The Narcissism of John Edwards: Impostor Success or Failure?

In my first preview of one of Kipling’s two impostors, triumph, I casually nodded to hubris as the most obvious mechanism that turns success into disaster, then went on to give another example that I thought was a bit subtler.

And now John Edwards forces me to come back to hubris. In case, you’ve been behind the moon, we now know that he cheated on his wife. More interestingly, we have now heard why he thinks he cheated. The key phrase in his mea culpa to ABC’s John Woodruff, was this: Becoming a “national public figure”, he said:

fed a self-focus, an egotism, a narcissism that leads you to believe you can do whatever you want, you’re invincible and there will be no consequences.

We always knew, of course, that Edwards had a narcissist in him, at least since we watched him preening here:

Narcissus, at least in Ovid’s version of the myth, was the handsome youth who fell in love with his own reflection as he bent down to drink from a stream, and then wouldn’t touch the water lest he ruffle the beautiful image in it, and so died of thirst. So it goes, as Vonnegut would say. Impostor beauty, as we might paraphrase.

So narcissism is slightly different from hubris, although Edwards conflates the two. Hubris is the classical Greek notion that power and success make people arrogant, and that this arrogance then invites disaster. Think Ken Lay, Eliot Spitzer, et cetera. And now, John Edwards?

Maybe, maybe not. I’ll give you one contra and one pro. The contra is Steven Berglas, a specialist in “narcissistic disorders” at Harvard Medical School for many years, who writes here that Edwards is kidding himself, and that it was in fact Edward’s failure to become Vice President in 2004 that is to blame:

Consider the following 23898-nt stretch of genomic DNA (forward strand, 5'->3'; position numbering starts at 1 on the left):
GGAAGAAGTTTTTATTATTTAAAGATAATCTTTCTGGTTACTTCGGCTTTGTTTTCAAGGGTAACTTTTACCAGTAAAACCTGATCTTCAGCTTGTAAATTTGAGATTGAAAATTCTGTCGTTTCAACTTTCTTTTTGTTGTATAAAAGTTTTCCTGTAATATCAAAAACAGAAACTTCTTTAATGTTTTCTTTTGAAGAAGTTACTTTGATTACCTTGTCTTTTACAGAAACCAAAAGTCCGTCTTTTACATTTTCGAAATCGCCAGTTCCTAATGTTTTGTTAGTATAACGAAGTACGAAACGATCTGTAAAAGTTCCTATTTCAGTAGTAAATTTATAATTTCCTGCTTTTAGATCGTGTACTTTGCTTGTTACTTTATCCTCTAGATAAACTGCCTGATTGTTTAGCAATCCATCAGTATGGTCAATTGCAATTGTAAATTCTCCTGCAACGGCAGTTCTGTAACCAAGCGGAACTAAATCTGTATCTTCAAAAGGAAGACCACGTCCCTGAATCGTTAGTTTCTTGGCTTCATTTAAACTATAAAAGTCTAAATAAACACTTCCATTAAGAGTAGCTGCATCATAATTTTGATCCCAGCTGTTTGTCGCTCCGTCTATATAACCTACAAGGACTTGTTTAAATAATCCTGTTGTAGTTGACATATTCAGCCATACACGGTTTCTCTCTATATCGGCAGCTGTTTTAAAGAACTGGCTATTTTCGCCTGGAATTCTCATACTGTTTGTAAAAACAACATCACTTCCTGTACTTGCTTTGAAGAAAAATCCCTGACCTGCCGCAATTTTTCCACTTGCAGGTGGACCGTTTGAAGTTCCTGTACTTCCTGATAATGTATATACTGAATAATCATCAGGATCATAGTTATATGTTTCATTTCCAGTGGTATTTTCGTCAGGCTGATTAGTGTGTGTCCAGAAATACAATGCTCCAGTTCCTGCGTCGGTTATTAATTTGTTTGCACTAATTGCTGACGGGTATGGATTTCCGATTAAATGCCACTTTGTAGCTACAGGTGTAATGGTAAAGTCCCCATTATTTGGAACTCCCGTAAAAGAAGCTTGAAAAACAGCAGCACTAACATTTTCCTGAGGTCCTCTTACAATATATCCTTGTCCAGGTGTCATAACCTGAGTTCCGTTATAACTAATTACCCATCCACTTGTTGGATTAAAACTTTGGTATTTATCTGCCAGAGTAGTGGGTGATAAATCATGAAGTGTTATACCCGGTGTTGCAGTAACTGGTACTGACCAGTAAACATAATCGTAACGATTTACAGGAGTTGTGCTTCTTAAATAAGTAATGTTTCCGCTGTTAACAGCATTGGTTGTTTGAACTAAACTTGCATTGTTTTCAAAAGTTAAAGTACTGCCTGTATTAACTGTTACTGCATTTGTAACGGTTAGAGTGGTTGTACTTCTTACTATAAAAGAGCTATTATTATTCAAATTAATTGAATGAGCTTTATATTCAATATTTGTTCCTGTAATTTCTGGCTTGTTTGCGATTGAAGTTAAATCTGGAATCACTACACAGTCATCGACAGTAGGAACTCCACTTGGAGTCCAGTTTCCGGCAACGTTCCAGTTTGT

I feel that Edwards had a need to re-assert his power and his masculinity (via an affair) because of his history of believing that his entire self-worth derived from success. Had Edwards not “proved his potency,” I feel he would have suffered ego-annihilation when he failed.

The pro comes from research by Cameron Anderson at Berkeley’s Haas School and Adam Galinsky at Northwestern, who found that perceived power does make people excessively optimistic and blind to risk. In one of their experiments, they discovered that those participants who were more powerful were less likely to use condoms. Who says academics never have fun?

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The treacherous First Person

I’ve been meaning to share a tidbit of a conversation I recently had with my colleague at The Economist, Tom Standage, while we were having lunch at Zuni in San Francisco. Both of us are writing books, both of which are not traditional “histories” but have a strong element of history, and indeed assume a reader intellectually curious about history and open to seeing its timeless legacies in the world around us today. Tom’s is about food throughout history and to our own day. Mine is about life, specifically success and failure, throughout history and to our own day.